I made a grandfather's clock by standing a hat-pin box on end. I glued to its upper front part the face of a penny watch. You do not need to spend a penny. Just mark the face of a clock in pencil and glue it to the front of your clock.

Really, I am very proud of the piano. It is not every doll-house that can have a piano - but you can make one, for it is easy. You will need a shallow letter-paper box and a narrow box such as fountain pens come in from the store where they are bought.

Paste one long side of the narrow box across the front or back of the letter-paper box after you have stood the letter-paper box upright. The narrow box should be placed about where you think the keyboard belongs. (See Diagram Six, F, page 179, for making a piano from two boxes.) The music-rest is a bit of folded box rim glued to the central part of the piano above the keyboard. The keyboard is marked off with ink upon a strip of white paper and pasted upon the top of the narrow box. You can easily draw the first part of some music that you know, and place it on a tiny sheet of white paper to make a "piece" for the piano's music-rest.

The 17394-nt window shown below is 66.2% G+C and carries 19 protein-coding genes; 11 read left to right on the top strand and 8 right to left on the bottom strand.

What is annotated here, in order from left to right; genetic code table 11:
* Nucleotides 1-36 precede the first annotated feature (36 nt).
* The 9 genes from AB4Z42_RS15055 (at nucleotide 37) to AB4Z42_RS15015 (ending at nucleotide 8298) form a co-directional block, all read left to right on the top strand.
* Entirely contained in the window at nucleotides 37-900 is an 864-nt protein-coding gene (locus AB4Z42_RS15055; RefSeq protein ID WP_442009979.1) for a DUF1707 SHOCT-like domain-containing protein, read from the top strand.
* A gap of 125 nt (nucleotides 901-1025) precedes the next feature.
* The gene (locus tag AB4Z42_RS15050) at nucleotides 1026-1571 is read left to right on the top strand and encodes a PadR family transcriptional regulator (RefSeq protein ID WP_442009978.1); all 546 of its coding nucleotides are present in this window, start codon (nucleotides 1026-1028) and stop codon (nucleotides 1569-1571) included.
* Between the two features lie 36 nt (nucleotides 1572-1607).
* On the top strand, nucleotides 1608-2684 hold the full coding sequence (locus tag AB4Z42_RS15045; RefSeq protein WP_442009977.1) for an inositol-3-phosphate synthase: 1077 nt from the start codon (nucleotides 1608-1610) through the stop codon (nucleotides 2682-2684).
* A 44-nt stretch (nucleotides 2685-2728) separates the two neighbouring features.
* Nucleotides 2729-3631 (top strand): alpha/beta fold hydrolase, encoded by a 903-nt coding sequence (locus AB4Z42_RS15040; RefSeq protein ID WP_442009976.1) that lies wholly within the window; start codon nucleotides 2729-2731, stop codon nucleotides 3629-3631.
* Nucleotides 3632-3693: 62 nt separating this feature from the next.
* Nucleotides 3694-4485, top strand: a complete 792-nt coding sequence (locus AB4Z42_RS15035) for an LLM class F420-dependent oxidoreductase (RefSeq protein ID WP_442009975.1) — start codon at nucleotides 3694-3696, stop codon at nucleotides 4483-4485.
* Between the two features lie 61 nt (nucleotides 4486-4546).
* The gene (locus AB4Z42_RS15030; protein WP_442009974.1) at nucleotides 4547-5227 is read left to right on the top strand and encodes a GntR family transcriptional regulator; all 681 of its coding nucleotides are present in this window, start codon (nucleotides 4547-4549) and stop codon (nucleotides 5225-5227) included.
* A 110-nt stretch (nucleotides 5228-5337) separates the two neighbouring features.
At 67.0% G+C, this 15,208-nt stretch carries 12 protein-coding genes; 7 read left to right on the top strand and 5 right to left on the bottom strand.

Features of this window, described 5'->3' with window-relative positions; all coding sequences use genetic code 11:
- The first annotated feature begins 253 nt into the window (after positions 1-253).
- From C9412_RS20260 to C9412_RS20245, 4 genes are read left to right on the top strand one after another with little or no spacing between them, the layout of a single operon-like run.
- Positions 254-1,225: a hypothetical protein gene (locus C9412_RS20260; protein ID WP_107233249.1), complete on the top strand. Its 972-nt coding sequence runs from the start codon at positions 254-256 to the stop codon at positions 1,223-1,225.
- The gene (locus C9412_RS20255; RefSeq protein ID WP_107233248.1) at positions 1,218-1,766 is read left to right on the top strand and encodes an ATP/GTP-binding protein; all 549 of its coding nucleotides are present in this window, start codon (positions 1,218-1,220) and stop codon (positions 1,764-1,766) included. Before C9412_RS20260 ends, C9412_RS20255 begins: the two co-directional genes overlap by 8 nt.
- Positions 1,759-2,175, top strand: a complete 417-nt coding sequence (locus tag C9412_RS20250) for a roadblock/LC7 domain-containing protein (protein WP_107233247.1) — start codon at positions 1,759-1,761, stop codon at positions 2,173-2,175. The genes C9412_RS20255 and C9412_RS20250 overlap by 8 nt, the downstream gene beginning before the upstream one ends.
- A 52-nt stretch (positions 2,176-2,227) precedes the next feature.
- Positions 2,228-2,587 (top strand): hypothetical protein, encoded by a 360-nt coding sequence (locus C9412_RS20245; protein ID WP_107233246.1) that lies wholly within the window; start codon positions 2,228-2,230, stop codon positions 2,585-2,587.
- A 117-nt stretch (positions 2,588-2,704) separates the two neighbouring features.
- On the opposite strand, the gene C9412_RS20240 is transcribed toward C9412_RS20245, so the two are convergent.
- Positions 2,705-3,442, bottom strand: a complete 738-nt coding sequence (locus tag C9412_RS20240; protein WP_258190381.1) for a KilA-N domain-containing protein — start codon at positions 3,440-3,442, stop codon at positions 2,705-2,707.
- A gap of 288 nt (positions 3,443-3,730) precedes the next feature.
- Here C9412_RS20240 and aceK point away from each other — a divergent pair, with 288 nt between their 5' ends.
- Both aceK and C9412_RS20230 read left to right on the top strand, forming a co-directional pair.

A mantel for the living-room may be made from a flat letter-paper box. Stand the box upon one long rim and place its printed side to the back. Cut from the front a mantel opening like the opening for a fireplace. (See Diagram Six, G, page 180.)

The Morris chair is made like any other chair. (See Diagram Six, G, page 177, for cutting a chair from a box.) It has two bent box rims glued to each side to make the arm rests, and the cardboard is cut rounding from the front rim of the box in cutting its legs.

I made a very cute little cupboard for my doll-house dining-room. It was easily made. You can make one out of any shallow box that is like a spool box, by cutting out all of its front rim excepting a narrow margin left all the way around its front cover. I cut some strips of cardboard and fitted them across the inside of this box and glued them to make shelves. Lace-paper made the shelf-paper. Metal corks from bottles and cold-cream tubes made mugs and silver-ware. Plates for the dining-room were circles cut from cardboard.

A sideboard may be made from half of a letter-paper box, cutting this in half lengthwise. Then cut this half the box as if you were making a high bench. Do not cut far up in the box rim to make the legs. Cut them curving at the front. Outline a drawer and cupboard doors upon the front, and paste a plate-rack at back. It is the cover of a narrow box glued behind the buffet.